At https://phys.org/print422274566.html … Rice University geophysicists have developed a method that uses the average motion of hot spots to determine how fast plates are moving. Hot spots are thought to lie along plate boundaries – but not universally as some hot spots occur inside plates (rather than at margins). What does this mean?
Although hot spots along the plate margin of the Naqzca Plate (west of Chile) seem to fit the uniformitarian model readily, so it is thought, the Hawaian islands hot spot may not do so. Hot spots are areas where magma is theorised to push up from deep Earth (the Mantle) and form volcanoes – and as plates move they are thought to create chains of volcanoes (in areas such as the Pacific rim of fire). The team of geophysicists have confirmed groups of hot spots can be used to determine how fast tectonic plates moved (by modeling their results). They found hot spots moved slowly enough to be used as a reference frame in models on how plates move relative to the deep mantle. Or that is what is alleged. The research will therefore be used not just in plate motion in the modern world but also plate motion in the geologic past.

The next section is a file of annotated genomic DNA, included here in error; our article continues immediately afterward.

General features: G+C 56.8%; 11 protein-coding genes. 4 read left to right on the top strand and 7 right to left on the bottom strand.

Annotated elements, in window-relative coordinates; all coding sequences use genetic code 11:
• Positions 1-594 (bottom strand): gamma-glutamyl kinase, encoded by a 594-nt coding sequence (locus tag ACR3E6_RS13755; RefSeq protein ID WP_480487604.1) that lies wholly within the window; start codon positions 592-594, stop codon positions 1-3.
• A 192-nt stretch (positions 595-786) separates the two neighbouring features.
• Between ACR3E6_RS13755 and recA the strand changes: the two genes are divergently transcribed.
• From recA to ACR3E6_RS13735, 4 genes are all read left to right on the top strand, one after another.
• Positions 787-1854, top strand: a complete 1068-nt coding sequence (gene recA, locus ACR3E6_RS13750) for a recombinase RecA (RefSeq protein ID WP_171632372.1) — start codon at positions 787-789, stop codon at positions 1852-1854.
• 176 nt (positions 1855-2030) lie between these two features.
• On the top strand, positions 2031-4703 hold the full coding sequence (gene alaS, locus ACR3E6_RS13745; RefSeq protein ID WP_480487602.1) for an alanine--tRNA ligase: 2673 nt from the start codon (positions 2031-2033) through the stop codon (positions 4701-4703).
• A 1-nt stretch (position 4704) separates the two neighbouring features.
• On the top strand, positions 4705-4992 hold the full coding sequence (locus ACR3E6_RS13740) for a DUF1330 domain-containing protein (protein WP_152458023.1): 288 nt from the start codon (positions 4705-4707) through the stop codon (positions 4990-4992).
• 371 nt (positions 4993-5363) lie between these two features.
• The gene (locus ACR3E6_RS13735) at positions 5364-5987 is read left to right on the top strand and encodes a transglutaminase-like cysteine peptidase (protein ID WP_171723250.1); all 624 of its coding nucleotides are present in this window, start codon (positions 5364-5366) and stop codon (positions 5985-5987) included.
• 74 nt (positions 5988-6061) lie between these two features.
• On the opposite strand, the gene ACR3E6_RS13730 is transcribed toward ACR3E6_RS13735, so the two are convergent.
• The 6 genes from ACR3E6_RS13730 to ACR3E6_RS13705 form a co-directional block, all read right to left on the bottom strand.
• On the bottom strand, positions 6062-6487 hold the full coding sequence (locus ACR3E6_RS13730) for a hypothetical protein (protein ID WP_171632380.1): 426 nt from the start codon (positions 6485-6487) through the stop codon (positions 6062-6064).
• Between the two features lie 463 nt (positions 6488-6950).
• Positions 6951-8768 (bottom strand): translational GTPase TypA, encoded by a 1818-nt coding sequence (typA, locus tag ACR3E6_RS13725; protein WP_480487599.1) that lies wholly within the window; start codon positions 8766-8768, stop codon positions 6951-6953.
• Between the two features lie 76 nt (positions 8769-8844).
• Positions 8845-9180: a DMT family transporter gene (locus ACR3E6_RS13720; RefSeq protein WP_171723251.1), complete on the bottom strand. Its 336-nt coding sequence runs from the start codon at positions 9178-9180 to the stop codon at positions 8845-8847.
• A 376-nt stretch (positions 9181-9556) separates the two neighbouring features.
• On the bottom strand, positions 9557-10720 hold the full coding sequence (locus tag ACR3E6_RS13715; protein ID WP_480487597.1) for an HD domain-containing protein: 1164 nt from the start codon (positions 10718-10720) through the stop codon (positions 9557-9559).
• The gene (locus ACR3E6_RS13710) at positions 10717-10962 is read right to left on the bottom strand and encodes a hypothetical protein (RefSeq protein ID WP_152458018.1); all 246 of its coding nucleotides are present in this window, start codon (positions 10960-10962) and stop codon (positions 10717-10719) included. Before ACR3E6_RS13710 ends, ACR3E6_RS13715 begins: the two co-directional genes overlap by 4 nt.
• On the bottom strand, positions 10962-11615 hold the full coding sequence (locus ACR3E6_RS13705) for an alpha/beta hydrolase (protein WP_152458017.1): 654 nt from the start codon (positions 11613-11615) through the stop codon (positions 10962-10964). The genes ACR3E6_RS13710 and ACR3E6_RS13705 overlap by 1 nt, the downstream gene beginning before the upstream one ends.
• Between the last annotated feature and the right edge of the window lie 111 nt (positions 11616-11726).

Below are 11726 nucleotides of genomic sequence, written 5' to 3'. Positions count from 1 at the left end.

Hot spots are thought to be the tops of mantle plumes and it now seems the plumes can continually move around over periods of time – as plates are imagined to move around. So, not only do we have volcanoes moving but so too do the plumes that feed them move, it is now thought. Evidence of plates mvement is also connected to the volcanic chains and islands, as in volcanic activity. Plate movement is alleged to form mountains on continental land areas, and conversely, mountains on the floor of oceans, as well as creating islands and seamounts. A volcano forms on a plate above a mantle plume and as the plate moves it gives birth to a series of volcanoes – or chain. The interesting question here might be if mantle plumes and volcanoes are moving is there any reason to have plates also moving around?
It seems 7 of the 10 plates they analysed with the new methodology, in order to ascertain motion rate, they found measured motion to be zero. Nothing at all. The other 3 plates (actually continental plates in Euroasia, N America and part of Africa (the Nubian plate) were moving just 4 to 6 millimetres a year. The movement of these 10 plates was then averaged – at around 4mm a year (even though movement of the 3 plates may only have been as low as 1mm a year). That is much slower than plates are thought to move. Next step was to amalgamate the new evidence into existing models of Plate Tectonics – and hey presto (get ready for a lot of new papers). The use of averaging has some similarities with climate science. There is actually an interesting post on averaging at https://wattsupwiththat.com/2017/08/19/climate-science-double-speak-update/ … which is a big of an eye opener (but have same methods have been used to level out the modelling of Plate movement?).